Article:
The main sources of taurine powder can be summarized into two aspects:

Endogenous synthesis:

Taurine is a sulfur-containing amino acid found widely in animal tissues and organs, existing mainly in free form in interstitial and intracellular fluids. In the human body, taurine can be synthesized from cysteine through the action of cysteine sulfinic acid decarboxylase. Adults generally do not require additional taurine in their diet as long as liver function is normal, allowing for endogenous synthesis.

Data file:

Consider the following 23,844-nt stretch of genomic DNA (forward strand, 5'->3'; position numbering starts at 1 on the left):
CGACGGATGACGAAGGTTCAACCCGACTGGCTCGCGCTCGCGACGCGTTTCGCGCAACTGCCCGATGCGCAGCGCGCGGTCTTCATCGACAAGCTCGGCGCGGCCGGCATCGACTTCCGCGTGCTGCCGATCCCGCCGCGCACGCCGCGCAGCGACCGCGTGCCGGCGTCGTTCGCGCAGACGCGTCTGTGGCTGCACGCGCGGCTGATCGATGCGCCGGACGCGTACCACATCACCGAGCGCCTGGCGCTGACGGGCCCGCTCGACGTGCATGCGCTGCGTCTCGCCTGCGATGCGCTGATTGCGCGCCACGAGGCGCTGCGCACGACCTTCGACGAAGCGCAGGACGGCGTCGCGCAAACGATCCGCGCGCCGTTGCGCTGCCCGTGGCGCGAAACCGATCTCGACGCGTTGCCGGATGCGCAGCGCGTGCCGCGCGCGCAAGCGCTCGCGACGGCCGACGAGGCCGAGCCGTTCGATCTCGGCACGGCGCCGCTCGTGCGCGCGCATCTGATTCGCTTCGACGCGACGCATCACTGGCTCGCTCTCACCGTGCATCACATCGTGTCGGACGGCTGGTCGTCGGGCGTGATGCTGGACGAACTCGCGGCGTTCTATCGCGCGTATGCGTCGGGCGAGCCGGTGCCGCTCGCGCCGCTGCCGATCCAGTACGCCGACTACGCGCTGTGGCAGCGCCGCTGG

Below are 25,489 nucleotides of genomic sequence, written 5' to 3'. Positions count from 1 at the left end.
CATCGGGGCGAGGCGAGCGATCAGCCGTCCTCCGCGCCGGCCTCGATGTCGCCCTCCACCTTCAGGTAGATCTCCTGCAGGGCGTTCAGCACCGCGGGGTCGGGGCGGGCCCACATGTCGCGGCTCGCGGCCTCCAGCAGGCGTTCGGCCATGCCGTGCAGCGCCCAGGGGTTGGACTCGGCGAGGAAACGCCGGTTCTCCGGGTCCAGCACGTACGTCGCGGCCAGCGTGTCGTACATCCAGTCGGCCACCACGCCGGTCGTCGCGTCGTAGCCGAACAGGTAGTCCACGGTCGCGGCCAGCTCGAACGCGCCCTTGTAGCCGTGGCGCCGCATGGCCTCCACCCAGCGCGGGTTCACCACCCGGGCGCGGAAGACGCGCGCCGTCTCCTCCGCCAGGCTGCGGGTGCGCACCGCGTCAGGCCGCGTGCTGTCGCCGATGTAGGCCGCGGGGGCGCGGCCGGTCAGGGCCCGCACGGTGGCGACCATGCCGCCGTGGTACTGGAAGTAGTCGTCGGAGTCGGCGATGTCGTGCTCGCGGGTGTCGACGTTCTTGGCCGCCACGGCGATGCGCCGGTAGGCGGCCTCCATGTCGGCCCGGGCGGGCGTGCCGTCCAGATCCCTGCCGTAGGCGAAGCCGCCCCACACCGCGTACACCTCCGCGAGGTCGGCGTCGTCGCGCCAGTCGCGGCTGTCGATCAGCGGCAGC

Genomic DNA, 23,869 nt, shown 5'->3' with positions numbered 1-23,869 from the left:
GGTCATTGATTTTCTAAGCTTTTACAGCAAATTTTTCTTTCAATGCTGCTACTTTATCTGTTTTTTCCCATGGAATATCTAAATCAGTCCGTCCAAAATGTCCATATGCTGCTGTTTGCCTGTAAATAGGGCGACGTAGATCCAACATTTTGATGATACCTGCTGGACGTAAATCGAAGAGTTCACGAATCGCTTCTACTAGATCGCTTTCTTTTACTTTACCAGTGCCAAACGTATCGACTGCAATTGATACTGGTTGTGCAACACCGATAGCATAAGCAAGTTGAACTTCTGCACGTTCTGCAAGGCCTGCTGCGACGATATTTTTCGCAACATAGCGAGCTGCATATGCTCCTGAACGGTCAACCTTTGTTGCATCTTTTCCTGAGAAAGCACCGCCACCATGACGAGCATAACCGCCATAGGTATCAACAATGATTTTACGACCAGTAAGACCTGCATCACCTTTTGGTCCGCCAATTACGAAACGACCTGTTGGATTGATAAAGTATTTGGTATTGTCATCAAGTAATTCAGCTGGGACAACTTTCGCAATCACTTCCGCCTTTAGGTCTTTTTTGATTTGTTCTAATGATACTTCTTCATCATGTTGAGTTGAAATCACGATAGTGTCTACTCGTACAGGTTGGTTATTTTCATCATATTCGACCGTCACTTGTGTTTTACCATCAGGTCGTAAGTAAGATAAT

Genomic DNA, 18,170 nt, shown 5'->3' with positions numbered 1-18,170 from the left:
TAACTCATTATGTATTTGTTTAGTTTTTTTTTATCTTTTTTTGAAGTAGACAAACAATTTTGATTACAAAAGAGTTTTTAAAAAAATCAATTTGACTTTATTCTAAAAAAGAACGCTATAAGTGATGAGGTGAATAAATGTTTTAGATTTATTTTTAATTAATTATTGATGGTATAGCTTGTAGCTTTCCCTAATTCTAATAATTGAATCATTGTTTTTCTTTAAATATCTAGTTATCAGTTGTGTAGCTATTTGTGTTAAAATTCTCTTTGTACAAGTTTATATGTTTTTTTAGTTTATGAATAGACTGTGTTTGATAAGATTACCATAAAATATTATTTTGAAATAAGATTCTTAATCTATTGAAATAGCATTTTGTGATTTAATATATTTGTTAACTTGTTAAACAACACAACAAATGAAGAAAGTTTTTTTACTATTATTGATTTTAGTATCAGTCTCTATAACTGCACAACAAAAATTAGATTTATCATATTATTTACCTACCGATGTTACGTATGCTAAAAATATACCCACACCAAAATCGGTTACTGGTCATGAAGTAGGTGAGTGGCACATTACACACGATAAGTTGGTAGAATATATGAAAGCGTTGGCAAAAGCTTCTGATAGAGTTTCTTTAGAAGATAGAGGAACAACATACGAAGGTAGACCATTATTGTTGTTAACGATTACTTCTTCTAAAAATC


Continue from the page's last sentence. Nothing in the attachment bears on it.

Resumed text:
Dietary sources:

Dietary taurine primarily comes from animal-based foods, particularly marine animals. For instance, fish and nocturnal birds such as owls, which prey on rodents, benefit from the high taurine content found in these animals. In infants, especially premature infants, whose enzymatic systems are not fully developed, they rely on dietary intake for adequate taurine supply. Breast milk contains a high concentration of taurine, particularly in colostrum.

Taurine powder is primarily sourced from endogenous synthesis and dietary intake. While adults mainly rely on endogenous synthesis, infants, especially premature infants, require dietary intake to meet their growth and developmental needs.